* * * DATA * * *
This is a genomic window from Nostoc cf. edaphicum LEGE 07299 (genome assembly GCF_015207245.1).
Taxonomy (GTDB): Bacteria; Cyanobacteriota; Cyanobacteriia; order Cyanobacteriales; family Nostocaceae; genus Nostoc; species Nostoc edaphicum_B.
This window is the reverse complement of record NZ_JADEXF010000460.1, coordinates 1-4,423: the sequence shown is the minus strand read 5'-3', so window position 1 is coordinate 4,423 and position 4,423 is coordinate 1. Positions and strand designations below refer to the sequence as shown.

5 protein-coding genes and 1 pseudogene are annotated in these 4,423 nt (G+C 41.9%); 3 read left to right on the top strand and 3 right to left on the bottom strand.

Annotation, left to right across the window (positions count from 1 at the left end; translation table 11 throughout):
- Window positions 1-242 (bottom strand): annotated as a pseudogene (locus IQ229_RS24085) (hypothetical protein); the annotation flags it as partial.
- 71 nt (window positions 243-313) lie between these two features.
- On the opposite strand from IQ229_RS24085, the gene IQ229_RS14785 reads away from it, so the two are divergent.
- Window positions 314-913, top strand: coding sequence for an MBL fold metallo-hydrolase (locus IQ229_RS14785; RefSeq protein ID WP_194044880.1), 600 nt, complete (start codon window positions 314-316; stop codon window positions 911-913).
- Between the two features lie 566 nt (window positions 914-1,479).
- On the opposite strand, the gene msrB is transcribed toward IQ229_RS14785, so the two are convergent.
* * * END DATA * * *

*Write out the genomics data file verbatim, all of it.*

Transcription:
This is a genomic window from Nostoc cf. edaphicum LEGE 07299 (genome assembly GCF_015207245.1).
Taxonomy (GTDB): Bacteria; Cyanobacteriota; Cyanobacteriia; order Cyanobacteriales; family Nostocaceae; genus Nostoc; species Nostoc edaphicum_B.
This window is the reverse complement of record NZ_JADEXF010000460.1, coordinates 1-4,423: the sequence shown is the minus strand read 5'-3', so window position 1 is coordinate 4,423 and position 4,423 is coordinate 1. Positions and strand designations below refer to the sequence as shown.

5 protein-coding genes and 1 pseudogene are annotated in these 4,423 nt (G+C 41.9%); 3 read left to right on the top strand and 3 right to left on the bottom strand.

Annotation, left to right across the window (positions count from 1 at the left end; translation table 11 throughout):
- Window positions 1-242 (bottom strand): annotated as a pseudogene (locus IQ229_RS24085) (hypothetical protein); the annotation flags it as partial.
- 71 nt (window positions 243-313) lie between these two features.
- On the opposite strand from IQ229_RS24085, the gene IQ229_RS14785 reads away from it, so the two are divergent.
- Window positions 314-913, top strand: coding sequence for an MBL fold metallo-hydrolase (locus IQ229_RS14785; RefSeq protein ID WP_194044880.1), 600 nt, complete (start codon window positions 314-316; stop codon window positions 911-913).
- Between the two features lie 566 nt (window positions 914-1,479).
- On the opposite strand, the gene msrB is transcribed toward IQ229_RS14785, so the two are convergent.